Another problem for us is the ‘hungry gap’. This is the time of year – usually around April to June – when previous harvests have been eaten and the new harvests aren’t ready yet. So we rely a lot on European fruit and vegetables to maintain quantity and variety. It’ll become harder and more expensive to source produce from the EU. But it makes no sense, from an environmental point of view, to import from the other side of the world, especially if the produce is brought the UK by air.
Do you think one aspect of this is that we’ve all got used to food being so artificially cheap that we just need to be willing to pay a little more? Then farmers can pay local people a living wage rather than rely on migrant workers who may earn less than British workers would accept (or could afford to live on)?
Yes definitely. Farmers should be paying their workers fairly, and retailers should be paying farmers fairly and, as consumers, we need to be prepared to pay more for our food, while also learning to cook with cheaper ingredients. And perhaps if we paid a bit more, we would think twice about wasting so much of the food we buy. But that’s easier said than done. Some farmers may turn to mechanisation to keep their products affordable. But, of course, that results in loss of jobs.
I’ve noticed that increasingly local shops seem to be branding themselves as organic without actually necessarily doing anything much differently than they always have? Does this have an impact on farmers and producers who are genuinely seeking to have a low environmental impact? Do you think consumers have a responsibility to be a little bit sceptical about claims to be organic or high welfare and so on? And how do you stop people from feeling it’s all so overwhelming that it’s easier just not to think about it at all.
Shops claiming to sell organic food when a lot of their stock actually isn’t definitely has an impact on small organic farmers and producers. Some of the packaged foods might be organic but it’s rare that the fresh fruit and veg in those small shops is organic. I suppose I’d say: always read the label, look at the box, check the shelf or ask the staff. But, yes, it can be overwhelming trying to make good shopping choices. A lot of people on our veg scheme say they love the fact that they can rely on us to make those decisions for them – sourcing the best produce available from local organic farmers every week.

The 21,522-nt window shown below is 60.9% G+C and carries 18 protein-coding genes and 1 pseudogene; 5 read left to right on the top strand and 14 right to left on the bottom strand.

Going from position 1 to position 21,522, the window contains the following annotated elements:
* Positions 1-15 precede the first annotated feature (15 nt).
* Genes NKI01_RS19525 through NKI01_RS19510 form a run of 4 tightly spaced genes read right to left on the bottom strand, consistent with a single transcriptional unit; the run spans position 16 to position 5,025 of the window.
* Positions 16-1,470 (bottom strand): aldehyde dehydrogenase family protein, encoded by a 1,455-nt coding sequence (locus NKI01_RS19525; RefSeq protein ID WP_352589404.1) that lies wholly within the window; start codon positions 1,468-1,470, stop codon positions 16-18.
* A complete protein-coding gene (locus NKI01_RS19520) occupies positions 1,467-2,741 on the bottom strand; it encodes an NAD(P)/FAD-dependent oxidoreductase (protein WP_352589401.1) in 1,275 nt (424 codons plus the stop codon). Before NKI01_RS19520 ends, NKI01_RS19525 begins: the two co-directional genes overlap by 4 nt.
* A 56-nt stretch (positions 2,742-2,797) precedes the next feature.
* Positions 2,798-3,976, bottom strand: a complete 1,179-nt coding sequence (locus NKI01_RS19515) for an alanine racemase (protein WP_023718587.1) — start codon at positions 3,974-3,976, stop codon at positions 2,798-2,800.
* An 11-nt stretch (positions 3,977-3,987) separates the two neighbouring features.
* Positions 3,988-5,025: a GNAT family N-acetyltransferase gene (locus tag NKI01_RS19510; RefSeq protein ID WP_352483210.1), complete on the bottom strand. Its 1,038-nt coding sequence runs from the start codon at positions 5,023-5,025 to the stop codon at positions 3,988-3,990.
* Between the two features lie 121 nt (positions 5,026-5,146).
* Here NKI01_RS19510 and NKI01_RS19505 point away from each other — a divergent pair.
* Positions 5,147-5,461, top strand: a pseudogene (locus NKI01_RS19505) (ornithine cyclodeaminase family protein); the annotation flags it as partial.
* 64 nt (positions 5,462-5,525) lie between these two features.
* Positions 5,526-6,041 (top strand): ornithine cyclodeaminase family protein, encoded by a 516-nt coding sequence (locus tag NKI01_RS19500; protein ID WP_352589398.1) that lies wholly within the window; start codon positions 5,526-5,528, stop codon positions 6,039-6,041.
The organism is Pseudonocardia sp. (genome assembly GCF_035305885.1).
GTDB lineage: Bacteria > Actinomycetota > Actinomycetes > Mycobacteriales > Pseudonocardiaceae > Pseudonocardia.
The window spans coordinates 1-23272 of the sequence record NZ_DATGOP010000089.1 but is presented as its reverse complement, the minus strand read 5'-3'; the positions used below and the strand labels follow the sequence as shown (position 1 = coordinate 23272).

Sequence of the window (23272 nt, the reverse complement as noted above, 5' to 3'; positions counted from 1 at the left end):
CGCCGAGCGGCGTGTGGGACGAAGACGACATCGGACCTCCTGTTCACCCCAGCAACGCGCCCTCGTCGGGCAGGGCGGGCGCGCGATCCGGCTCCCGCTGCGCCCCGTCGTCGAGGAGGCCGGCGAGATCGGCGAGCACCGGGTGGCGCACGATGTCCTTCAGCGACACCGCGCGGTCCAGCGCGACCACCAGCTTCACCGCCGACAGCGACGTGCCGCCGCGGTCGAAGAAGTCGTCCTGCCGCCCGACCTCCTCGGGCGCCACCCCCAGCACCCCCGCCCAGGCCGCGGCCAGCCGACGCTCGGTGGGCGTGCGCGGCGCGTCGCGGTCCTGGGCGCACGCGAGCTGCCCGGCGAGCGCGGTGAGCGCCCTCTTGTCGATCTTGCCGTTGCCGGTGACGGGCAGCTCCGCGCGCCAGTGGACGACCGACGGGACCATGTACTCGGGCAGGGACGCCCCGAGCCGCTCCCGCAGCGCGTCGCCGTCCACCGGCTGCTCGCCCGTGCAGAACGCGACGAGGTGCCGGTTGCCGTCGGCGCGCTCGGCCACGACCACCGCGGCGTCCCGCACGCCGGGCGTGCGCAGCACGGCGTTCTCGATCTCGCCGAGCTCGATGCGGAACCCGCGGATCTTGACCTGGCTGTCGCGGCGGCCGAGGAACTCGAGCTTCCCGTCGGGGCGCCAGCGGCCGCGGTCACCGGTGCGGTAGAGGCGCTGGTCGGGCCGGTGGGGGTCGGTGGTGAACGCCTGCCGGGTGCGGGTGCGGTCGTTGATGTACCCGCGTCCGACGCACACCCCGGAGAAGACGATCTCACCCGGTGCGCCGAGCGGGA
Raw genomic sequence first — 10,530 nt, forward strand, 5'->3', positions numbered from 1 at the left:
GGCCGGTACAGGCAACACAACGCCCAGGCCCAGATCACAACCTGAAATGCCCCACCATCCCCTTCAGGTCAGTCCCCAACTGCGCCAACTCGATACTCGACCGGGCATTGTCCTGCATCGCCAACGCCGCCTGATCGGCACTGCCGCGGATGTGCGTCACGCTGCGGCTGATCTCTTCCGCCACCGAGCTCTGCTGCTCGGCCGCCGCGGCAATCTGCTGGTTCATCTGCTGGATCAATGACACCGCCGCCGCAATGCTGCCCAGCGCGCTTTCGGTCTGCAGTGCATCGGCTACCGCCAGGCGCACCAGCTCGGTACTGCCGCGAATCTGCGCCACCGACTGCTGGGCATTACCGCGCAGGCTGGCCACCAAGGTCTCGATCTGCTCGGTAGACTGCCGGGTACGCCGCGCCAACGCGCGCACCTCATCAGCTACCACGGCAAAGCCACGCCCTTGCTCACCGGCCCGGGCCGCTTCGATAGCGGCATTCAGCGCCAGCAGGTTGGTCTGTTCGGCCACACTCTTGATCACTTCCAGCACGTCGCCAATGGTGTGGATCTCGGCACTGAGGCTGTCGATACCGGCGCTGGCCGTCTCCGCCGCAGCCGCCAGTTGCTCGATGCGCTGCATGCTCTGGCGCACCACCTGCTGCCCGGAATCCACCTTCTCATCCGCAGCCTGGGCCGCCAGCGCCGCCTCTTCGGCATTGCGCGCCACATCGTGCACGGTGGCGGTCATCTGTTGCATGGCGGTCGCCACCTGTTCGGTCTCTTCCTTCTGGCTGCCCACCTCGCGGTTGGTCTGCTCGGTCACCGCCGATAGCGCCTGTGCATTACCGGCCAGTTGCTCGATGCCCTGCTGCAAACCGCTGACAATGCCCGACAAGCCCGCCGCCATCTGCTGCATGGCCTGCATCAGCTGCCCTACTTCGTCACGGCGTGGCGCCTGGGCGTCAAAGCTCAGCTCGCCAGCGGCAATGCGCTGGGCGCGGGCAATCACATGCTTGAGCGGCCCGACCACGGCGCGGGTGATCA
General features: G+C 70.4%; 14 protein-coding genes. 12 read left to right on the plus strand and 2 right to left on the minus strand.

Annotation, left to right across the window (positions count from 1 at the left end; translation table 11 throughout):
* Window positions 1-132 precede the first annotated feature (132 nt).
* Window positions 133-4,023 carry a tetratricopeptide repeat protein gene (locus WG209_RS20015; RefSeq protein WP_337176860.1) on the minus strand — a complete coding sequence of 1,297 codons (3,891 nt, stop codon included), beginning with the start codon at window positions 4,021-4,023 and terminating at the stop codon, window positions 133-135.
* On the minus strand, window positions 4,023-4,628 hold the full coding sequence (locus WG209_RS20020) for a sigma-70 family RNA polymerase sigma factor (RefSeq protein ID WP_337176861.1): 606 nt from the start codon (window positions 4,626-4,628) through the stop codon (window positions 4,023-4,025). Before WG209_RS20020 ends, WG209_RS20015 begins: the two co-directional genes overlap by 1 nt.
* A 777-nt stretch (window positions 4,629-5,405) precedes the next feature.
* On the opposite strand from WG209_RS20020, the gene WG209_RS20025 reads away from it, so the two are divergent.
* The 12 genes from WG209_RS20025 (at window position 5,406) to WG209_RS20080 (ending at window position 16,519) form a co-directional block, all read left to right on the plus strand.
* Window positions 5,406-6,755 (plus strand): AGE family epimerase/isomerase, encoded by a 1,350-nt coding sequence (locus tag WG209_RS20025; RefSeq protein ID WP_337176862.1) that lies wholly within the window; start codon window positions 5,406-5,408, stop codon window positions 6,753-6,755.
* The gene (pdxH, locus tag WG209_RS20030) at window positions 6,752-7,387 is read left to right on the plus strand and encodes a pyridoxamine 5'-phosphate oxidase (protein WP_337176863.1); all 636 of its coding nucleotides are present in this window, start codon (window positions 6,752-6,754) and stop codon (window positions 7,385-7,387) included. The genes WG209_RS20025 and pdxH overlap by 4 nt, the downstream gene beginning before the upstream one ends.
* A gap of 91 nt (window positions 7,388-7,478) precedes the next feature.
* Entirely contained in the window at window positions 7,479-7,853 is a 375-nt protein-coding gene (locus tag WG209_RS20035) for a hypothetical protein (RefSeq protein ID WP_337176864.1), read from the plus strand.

What do you think are the key trends at the moment when to comes to sustainable foods?
There’s more recognition these days that local and organic food tastes amazing. Fruit and veg varieties are grown for their flavour and ability to thrive in local conditions without artificial inputs, whereas the current dominant food system tends to favour varieties that look flawless or can survive being shipped over long distances, often at the expense of taste.
We’ve always seen a lot of interest in sustainable growing and production; but now there’s a definite focus on sustainable distribution as well, and buying from retailers that trade fairly and put people and planet before profits.
People are increasingly paying attention to where meat comes from too – avoiding factory-farmed eggs, milk and meat in favour of animals raised to high welfare standards and without routine use of antibiotics.
Veganism is on the rise too, but a vegan diet doesn’t always mean the food is more sustainable, especially if you eat a lot of ingredients that are grown or produced very far away. Unfortunately, avocados and almond milk don’t come from local farms!
What are Growing Communities most significant successes to date? And what are the goals for the future?
Our veg scheme now supplies organic, local fruit and vegetables to over 1,000 households in Hackney. The Farmers’ Market feeds another 1,500 households and has enabled around 30 small farms and producers to survive and thrive. Our Start-up Programme helped other communities around the UK to set up similar veg schemes to ours. They now make up the Better Food Traders.
We have two successful organic urban farms: the Patchwork Farm, made up of nine small market gardens in Hackney, and Dagenham Farm, on an ex-council plant nursery in East London. Not only are they productive sites, growing award-winning salad, but they also teach growing and cooking skills to local adults and children.
Our Big Lottery-funded Grown in Dagenham project is training unemployed lone parents in how to grow, cook and sell food, bringing huge improvements in their confidence and expanding their horizons. The film below shows what the first year’s trainees gained from their experience on the farm. We’re looking forward to welcoming a new team of trainees onto the farm this spring.
Now we’re looking into the potential of an award scheme for ‘better food traders’, to bring other box schemes, farmers, markets, shops and retailers into the fold, and to help make it easier for everyone to make good shopping choices in the future.
You can find Growing Communities’ Farmers’ Market in front of St Pauls Church on Stoke Newington High Street, London N16 7UY between 10am and 2.30pm every Saturday.